Airports have shut down and at least 500,000 people have received evacuation advisories in southern Japan due to this: a monster storm throwing 40-foot-waves in the Pacific called Super Typhoon Neoguri.
A "super typhoon" is a typhoon so powerful its maximum sustained winds hit 150 mph or higher, equivalent to the fury of a Category 4 or 5 hurricane in the Atlantic. Neoguri had supersized itself with 150-mph winds when the Suomi NPP satellite snapped the above image of the tempest approaching Okinawa on Tuesday afternoon, Japanese time. From there, it's expected to make a beeline for Kyushu, perhaps growing even more ferocious for a quick spell thanks to supportive winds and warm ocean waters.
Neoguri is tremendous enough that its clearly defined eye is visible from space, as seen in this shot from astronaut Reid Wiseman:
Forecasters predict that the super typhoon will lose some of its punch by the time it reaches mainland Japan, but that it still could hit the coast with substantial and dangerous strength. That's a problem for cities that've recently been drenched with seasonal storms, as the sodden ground is primed for flooding and mudslides. Jeff Masters at the Weather Underground has given a dire scenario for how that might effect what happens in the days ahead:
Neoguri has been caught by a trough of low pressure and is headed for the Japanese island of Kyushu, where the city of Nagasaki lies. Nagasaki had upwards of 8 inches of rain on Thursday, and parts of Kyushu saw 10 inches of rain on Friday, thanks to a stalled stationary front over the island. With the soils already saturated from these heavy rains, the torrential rains from Neoguri are sure to cause major flooding on Wednesday and Thursday. ... Although ocean temperatures will cool and wind shear will rise as Neoguri approaches Japan, weakening the storm, the typhoon is so large and powerful that it will likely make landfall with at least Category 2 strength, causing major damage in Japan.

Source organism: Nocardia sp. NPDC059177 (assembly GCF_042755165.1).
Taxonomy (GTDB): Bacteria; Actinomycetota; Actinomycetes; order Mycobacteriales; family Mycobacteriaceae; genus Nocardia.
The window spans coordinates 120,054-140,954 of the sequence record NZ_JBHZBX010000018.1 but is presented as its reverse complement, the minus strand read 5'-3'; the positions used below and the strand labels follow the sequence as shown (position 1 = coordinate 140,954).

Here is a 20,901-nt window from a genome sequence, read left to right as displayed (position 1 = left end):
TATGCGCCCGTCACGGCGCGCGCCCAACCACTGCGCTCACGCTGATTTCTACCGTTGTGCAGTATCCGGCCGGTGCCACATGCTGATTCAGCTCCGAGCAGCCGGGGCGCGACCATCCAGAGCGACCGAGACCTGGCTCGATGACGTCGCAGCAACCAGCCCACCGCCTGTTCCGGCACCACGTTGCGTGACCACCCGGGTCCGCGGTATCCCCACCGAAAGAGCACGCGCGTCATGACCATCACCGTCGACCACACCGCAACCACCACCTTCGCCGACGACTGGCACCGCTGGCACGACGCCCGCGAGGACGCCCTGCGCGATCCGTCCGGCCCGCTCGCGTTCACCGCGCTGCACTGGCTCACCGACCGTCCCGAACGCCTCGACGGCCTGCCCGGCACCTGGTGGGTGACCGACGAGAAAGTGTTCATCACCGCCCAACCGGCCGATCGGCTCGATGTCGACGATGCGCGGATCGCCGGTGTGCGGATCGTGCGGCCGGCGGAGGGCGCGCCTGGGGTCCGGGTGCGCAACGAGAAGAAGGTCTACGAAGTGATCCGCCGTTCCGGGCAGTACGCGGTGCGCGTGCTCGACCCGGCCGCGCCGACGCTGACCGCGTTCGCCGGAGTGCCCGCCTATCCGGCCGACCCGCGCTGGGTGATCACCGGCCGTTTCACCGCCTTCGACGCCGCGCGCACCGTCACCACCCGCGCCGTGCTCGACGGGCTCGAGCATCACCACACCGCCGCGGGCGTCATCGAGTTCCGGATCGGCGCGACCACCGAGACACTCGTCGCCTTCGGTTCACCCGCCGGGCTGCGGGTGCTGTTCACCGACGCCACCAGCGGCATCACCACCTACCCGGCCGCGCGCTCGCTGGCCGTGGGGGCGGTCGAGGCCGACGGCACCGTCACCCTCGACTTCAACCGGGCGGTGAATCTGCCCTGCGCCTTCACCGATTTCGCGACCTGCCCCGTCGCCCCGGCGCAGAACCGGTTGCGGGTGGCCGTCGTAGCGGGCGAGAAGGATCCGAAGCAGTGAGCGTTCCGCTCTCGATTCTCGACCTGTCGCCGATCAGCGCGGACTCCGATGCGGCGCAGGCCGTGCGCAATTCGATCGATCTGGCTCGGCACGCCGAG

Neoguri, whose name means "raccoon dog" in Korean, is primed to be "one of the strongest [storms] to hit Japan in decades, generating waves up to 14 meters (46 feet) high," according to ABC News. But if there's one thing the perennially sea-battered country is good at doing, it's using strong social and infrastructural measures to protect against typhoons. So here's hoping the superbeast limps off into the Pacific without any major damage done.
These are a couple more satellite images of the storm from Monday night, U.S. time: